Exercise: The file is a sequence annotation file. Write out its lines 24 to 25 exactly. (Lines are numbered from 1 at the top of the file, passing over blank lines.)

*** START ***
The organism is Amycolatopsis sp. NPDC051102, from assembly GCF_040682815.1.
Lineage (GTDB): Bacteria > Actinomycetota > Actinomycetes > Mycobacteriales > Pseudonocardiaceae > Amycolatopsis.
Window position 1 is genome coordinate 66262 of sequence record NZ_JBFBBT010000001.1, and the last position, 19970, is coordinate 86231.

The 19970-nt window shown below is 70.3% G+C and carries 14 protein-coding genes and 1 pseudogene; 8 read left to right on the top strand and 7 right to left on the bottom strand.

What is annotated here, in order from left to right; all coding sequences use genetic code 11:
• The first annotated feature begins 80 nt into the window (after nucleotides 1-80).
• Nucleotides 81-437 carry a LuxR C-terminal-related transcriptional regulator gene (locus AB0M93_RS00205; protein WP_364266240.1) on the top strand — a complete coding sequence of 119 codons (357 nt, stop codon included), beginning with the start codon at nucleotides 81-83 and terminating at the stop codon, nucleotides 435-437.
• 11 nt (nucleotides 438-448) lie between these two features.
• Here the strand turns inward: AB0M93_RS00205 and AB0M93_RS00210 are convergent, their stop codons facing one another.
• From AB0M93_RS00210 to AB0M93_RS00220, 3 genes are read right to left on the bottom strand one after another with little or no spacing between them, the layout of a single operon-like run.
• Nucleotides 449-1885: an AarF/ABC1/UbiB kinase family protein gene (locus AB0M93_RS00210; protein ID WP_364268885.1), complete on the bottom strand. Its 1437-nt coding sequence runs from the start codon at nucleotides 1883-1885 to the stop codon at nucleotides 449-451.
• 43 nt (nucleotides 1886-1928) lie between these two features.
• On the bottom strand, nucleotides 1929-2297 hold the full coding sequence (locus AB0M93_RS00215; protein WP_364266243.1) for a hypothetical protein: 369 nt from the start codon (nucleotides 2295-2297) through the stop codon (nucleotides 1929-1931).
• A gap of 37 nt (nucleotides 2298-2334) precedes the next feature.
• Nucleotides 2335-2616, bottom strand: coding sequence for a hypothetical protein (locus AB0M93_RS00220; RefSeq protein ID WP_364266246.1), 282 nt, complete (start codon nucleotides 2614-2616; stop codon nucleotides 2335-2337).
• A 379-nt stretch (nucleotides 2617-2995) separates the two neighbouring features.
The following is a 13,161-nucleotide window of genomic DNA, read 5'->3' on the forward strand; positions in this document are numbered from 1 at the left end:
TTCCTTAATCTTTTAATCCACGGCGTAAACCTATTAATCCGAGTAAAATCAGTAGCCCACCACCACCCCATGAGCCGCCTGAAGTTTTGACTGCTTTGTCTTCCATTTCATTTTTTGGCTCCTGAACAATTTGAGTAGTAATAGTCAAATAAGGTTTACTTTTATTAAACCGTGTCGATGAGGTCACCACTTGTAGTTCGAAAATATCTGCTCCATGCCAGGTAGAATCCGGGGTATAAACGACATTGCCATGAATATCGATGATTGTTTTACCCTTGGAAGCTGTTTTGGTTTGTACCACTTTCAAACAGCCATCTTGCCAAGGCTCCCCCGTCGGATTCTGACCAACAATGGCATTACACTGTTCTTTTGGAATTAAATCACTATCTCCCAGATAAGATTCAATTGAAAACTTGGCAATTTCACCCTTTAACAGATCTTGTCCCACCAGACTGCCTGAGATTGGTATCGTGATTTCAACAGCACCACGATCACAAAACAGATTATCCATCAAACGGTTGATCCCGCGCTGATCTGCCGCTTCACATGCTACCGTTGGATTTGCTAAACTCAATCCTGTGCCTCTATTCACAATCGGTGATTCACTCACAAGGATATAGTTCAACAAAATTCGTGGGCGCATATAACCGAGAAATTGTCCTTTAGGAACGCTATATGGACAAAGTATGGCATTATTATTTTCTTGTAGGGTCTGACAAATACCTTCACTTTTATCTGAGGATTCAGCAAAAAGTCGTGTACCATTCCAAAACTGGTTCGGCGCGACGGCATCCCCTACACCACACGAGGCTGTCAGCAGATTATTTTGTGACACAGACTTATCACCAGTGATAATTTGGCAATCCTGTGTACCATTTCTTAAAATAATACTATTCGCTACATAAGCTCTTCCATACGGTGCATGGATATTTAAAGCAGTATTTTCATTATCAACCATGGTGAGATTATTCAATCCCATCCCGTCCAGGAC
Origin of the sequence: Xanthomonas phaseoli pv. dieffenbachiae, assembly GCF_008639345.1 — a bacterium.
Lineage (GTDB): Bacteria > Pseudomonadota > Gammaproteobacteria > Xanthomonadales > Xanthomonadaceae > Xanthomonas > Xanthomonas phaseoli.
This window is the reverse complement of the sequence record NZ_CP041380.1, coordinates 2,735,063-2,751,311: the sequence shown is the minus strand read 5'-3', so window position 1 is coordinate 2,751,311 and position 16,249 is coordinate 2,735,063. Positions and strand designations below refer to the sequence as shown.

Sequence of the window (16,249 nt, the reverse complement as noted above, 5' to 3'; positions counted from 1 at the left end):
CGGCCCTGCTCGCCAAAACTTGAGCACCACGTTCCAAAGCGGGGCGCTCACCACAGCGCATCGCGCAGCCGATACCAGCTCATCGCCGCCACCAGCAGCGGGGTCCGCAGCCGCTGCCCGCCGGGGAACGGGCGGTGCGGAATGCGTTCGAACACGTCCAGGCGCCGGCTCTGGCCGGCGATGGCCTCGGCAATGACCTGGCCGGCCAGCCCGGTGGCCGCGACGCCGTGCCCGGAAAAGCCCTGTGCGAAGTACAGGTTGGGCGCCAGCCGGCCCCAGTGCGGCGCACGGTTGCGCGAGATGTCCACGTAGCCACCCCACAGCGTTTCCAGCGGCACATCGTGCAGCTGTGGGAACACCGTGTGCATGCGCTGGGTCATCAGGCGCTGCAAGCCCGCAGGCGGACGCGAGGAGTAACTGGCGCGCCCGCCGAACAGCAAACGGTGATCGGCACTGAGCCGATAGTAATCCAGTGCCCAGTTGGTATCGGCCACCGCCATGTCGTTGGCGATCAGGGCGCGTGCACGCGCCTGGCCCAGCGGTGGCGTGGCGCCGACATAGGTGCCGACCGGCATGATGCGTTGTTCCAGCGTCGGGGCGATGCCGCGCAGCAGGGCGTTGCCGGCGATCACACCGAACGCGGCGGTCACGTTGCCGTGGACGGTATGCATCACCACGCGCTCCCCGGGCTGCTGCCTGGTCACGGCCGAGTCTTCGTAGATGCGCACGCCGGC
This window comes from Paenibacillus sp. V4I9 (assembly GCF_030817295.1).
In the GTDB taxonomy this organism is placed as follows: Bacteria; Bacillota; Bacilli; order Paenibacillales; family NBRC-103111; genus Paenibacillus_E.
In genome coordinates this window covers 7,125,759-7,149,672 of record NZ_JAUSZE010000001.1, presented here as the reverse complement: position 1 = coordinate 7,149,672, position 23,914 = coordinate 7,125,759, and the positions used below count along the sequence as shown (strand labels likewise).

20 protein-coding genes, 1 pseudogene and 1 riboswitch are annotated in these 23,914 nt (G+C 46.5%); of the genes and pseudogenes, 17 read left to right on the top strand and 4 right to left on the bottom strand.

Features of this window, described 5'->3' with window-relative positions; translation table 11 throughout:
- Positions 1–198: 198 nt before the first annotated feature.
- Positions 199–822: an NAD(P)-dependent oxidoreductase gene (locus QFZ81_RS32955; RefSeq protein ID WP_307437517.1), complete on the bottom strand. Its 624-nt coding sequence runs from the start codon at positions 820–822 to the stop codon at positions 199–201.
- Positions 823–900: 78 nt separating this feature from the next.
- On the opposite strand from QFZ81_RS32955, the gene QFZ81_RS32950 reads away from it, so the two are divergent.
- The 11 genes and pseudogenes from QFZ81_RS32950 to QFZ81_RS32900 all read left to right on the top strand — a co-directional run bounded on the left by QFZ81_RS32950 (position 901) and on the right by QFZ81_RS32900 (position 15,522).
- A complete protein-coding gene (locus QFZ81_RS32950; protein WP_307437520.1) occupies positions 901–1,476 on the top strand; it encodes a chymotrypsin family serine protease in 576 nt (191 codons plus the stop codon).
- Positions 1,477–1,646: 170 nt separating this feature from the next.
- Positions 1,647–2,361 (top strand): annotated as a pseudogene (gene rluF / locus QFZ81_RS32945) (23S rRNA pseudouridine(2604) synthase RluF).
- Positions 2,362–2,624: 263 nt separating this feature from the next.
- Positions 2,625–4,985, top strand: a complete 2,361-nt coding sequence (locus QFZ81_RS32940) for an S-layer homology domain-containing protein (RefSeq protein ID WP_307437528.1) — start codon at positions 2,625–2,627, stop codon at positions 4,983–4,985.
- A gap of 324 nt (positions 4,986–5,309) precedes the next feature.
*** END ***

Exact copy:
This window comes from Paenibacillus sp. V4I9 (assembly GCF_030817295.1).
In the GTDB taxonomy this organism is placed as follows: Bacteria; Bacillota; Bacilli; order Paenibacillales; family NBRC-103111; genus Paenibacillus_E.